We first discovered this work after it was submitted to the Visual Storytelling Awards 2014. Although it was not chosen as a finalist by the jury, the editors of LensCulture were impressed and decided to publish this feature article about it. Enjoy!


The 300 km long Kohistan-e-Namak mountain range in northern Pakistan is home to one of the largest deposits of rock salt in the world. Six large mines, and countless smaller ones, cut away at the mountains’ interior. At the core, pink rock salt lies in wait.

Unique to Pakistan, millions of tons of pink rock salt are mined here annually. Some of it carved up and exported to the West as an expensive and sought after culinary treat.

Urban legends say that in 320 B.C., Alexander the Great formed a large encampment in the area after discovering the salt. The discovery came thanks to his horses, who inexplicably began to lick the rocks. Thus, the practice of salt mining has an ancient tradition which still continues today.

In 1872, the British took over the mining rights in the region and the first British Chief Mining Engineer, Dr. H. Warth, made the Khewra salt mine his home. He began to introduce new mining techniques used in Britain. The British continued to control the mines until the Partition in 1947, when they were finally returned to Pakistani control.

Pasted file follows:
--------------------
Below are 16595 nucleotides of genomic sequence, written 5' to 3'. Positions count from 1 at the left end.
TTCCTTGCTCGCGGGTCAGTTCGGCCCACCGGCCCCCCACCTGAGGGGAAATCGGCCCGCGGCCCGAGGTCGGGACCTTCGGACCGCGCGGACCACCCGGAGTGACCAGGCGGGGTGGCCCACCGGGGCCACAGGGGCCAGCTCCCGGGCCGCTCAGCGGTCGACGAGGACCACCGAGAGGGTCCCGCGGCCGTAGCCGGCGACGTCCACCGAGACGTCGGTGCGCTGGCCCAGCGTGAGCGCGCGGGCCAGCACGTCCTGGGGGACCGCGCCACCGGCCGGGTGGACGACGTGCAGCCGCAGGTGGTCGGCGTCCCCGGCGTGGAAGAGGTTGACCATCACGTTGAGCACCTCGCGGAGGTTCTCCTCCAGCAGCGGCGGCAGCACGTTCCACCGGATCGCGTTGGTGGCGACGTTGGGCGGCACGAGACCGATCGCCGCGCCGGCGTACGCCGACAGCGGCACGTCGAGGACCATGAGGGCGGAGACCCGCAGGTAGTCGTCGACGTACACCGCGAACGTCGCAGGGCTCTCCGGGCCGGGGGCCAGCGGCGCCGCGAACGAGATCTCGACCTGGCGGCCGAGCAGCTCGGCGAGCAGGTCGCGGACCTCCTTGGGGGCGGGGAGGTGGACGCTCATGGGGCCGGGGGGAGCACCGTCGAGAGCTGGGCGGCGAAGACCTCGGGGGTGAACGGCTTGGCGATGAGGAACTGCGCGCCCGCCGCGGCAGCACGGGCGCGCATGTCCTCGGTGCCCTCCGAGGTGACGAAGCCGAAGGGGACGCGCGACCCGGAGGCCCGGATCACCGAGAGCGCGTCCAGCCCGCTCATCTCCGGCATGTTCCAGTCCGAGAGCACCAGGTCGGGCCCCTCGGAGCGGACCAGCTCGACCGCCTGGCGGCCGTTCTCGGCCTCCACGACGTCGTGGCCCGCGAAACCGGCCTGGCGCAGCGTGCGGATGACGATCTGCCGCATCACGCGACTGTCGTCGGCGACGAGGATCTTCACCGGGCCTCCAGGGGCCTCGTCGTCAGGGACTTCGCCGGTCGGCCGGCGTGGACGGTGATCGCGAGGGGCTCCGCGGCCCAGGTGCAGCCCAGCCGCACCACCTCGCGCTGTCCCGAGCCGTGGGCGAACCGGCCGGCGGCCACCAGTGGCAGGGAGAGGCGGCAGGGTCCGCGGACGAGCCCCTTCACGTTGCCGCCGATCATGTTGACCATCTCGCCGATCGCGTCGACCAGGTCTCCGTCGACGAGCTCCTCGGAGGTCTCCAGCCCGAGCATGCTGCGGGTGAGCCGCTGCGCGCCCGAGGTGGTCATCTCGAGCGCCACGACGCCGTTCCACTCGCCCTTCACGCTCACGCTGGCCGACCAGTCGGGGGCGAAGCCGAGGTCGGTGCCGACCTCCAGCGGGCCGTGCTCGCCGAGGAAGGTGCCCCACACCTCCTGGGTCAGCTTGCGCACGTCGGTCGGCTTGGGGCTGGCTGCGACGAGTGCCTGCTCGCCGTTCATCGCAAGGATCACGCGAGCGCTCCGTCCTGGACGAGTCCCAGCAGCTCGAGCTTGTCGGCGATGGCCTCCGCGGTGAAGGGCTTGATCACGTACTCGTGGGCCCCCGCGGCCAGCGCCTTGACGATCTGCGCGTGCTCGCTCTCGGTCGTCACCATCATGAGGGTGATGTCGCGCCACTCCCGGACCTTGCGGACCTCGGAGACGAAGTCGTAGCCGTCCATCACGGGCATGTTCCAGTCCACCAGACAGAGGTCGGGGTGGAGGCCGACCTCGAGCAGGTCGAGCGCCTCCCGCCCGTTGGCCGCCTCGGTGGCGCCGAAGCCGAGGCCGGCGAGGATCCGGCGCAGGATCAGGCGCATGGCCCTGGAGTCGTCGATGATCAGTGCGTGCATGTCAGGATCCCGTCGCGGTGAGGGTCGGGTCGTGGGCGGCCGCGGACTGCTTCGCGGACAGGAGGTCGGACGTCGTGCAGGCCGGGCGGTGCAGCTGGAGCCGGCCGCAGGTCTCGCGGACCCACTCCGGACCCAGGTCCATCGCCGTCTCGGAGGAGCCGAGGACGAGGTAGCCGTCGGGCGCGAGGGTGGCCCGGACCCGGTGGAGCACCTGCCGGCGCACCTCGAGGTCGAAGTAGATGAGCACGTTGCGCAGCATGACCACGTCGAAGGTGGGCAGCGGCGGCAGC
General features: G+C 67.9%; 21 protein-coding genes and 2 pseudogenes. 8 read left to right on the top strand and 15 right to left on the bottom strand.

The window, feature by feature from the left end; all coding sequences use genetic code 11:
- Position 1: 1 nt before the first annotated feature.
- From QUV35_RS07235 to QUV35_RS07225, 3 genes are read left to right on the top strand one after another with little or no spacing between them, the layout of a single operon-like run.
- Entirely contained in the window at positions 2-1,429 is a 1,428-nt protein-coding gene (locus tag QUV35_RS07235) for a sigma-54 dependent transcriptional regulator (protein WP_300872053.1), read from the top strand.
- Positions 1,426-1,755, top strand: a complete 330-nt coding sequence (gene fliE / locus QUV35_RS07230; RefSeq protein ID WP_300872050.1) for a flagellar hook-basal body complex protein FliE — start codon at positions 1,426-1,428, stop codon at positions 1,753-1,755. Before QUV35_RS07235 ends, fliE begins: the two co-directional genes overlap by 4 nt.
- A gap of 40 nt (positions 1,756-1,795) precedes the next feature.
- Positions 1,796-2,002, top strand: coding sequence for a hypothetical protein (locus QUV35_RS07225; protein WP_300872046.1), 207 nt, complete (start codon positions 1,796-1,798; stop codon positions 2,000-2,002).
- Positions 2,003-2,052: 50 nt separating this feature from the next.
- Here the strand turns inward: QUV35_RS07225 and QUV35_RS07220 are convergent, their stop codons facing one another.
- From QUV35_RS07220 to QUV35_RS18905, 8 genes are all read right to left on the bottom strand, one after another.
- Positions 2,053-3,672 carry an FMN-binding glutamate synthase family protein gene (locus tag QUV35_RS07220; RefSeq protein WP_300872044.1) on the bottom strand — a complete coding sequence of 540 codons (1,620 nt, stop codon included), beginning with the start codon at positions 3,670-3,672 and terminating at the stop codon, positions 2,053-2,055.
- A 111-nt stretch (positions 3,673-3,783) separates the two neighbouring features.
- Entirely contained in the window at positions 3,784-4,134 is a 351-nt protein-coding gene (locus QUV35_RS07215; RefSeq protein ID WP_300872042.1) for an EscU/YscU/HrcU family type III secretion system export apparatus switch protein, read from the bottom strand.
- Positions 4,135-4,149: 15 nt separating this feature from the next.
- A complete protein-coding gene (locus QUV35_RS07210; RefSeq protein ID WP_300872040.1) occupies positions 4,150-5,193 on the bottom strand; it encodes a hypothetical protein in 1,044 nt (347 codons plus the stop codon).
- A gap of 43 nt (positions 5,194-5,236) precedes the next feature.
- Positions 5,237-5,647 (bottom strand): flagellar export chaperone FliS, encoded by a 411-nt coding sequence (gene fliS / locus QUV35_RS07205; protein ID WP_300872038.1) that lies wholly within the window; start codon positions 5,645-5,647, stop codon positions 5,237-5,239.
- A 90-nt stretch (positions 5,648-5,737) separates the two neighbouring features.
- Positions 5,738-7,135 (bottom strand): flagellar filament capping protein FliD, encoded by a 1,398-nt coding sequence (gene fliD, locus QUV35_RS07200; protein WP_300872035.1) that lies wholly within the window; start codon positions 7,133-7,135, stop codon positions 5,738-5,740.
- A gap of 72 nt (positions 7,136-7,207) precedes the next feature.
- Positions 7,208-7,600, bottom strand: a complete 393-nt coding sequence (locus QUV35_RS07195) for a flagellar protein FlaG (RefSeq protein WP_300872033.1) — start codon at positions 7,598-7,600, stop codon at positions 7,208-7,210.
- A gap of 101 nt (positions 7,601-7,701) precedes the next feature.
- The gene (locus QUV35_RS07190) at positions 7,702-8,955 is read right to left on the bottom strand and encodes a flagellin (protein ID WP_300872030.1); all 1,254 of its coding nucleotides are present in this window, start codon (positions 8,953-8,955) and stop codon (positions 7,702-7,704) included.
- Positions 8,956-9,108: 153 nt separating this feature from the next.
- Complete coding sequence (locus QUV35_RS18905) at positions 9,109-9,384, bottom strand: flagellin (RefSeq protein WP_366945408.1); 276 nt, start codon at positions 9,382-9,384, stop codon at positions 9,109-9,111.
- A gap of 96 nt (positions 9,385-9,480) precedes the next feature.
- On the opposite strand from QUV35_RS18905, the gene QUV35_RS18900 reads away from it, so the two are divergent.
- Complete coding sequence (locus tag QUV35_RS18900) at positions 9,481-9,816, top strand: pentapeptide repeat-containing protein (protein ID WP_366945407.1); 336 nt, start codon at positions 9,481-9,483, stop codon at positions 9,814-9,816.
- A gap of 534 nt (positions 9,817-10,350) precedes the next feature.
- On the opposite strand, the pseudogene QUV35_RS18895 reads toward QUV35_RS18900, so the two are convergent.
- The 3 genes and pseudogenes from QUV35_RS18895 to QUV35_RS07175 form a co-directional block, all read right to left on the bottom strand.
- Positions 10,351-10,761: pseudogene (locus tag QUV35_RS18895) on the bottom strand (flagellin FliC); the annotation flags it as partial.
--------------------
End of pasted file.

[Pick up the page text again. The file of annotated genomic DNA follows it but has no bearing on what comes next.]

Dr. Warth left another legacy. In his time, he introduced a system that registered the local miners from the surrounding villages and gave them exclusive rights to work the mines. This guaranteeed a well-trained and reliable workforce. These groups of miners formed Pakistan’s first trade union in 1929.

Today the mines are controlled by the Pakistan Mining Development Corporation, but the same mining families, having received their hereditary rights from their forefathers, continue to work inside the salt mines themsleves.

While other salt mines across the world have become more mechanized, many of Pakistan’s salt mines still use the same techniques as those employed in 1872. Work is largely done by dynamite and then by hand. Some mines use donkeys to carry out the salt. It is the strength of the unions and the hereditary registration rights that stops the mechanization of the mines for fear that miners will lose their jobs.

For four years, I worked with Spanish photographer Mikel Landa to document 26 (13 each) of the world’s most remote, unique, and traditional salt mines—from Ethiopia to China, Bolivia to Denmark, Azerbaijan to Senegal. The work seen above is just one part of our ambitious, global project.

—Luke Duggleby